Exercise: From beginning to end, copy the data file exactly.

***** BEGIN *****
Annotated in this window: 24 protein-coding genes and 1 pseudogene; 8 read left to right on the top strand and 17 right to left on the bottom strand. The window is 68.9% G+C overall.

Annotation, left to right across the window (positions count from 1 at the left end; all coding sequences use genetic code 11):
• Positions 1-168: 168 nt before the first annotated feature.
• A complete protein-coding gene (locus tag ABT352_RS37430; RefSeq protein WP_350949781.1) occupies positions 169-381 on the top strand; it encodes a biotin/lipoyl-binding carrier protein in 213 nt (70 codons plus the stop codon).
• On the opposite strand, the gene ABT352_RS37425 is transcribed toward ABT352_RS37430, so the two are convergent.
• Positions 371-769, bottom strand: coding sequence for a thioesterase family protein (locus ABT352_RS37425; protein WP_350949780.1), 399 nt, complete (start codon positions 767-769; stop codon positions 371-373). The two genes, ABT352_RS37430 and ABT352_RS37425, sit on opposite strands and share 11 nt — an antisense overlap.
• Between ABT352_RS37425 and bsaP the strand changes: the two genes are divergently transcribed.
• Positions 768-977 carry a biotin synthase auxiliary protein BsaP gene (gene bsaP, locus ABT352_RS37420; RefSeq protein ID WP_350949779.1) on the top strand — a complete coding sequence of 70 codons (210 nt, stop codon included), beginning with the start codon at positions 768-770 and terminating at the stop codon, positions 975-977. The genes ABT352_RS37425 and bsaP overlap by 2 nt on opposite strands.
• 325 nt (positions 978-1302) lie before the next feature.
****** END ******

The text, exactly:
Annotated in this window: 24 protein-coding genes and 1 pseudogene; 8 read left to right on the top strand and 17 right to left on the bottom strand. The window is 68.9% G+C overall.

Annotation, left to right across the window (positions count from 1 at the left end; all coding sequences use genetic code 11):
• Positions 1-168: 168 nt before the first annotated feature.
• A complete protein-coding gene (locus tag ABT352_RS37430; RefSeq protein WP_350949781.1) occupies positions 169-381 on the top strand; it encodes a biotin/lipoyl-binding carrier protein in 213 nt (70 codons plus the stop codon).
• On the opposite strand, the gene ABT352_RS37425 is transcribed toward ABT352_RS37430, so the two are convergent.
• Positions 371-769, bottom strand: coding sequence for a thioesterase family protein (locus ABT352_RS37425; protein WP_350949780.1), 399 nt, complete (start codon positions 767-769; stop codon positions 371-373). The two genes, ABT352_RS37430 and ABT352_RS37425, sit on opposite strands and share 11 nt — an antisense overlap.
• Between ABT352_RS37425 and bsaP the strand changes: the two genes are divergently transcribed.
• Positions 768-977 carry a biotin synthase auxiliary protein BsaP gene (gene bsaP, locus ABT352_RS37420; RefSeq protein ID WP_350949779.1) on the top strand — a complete coding sequence of 70 codons (210 nt, stop codon included), beginning with the start codon at positions 768-770 and terminating at the stop codon, positions 975-977. The genes ABT352_RS37425 and bsaP overlap by 2 nt on opposite strands.
• 325 nt (positions 978-1302) lie before the next feature.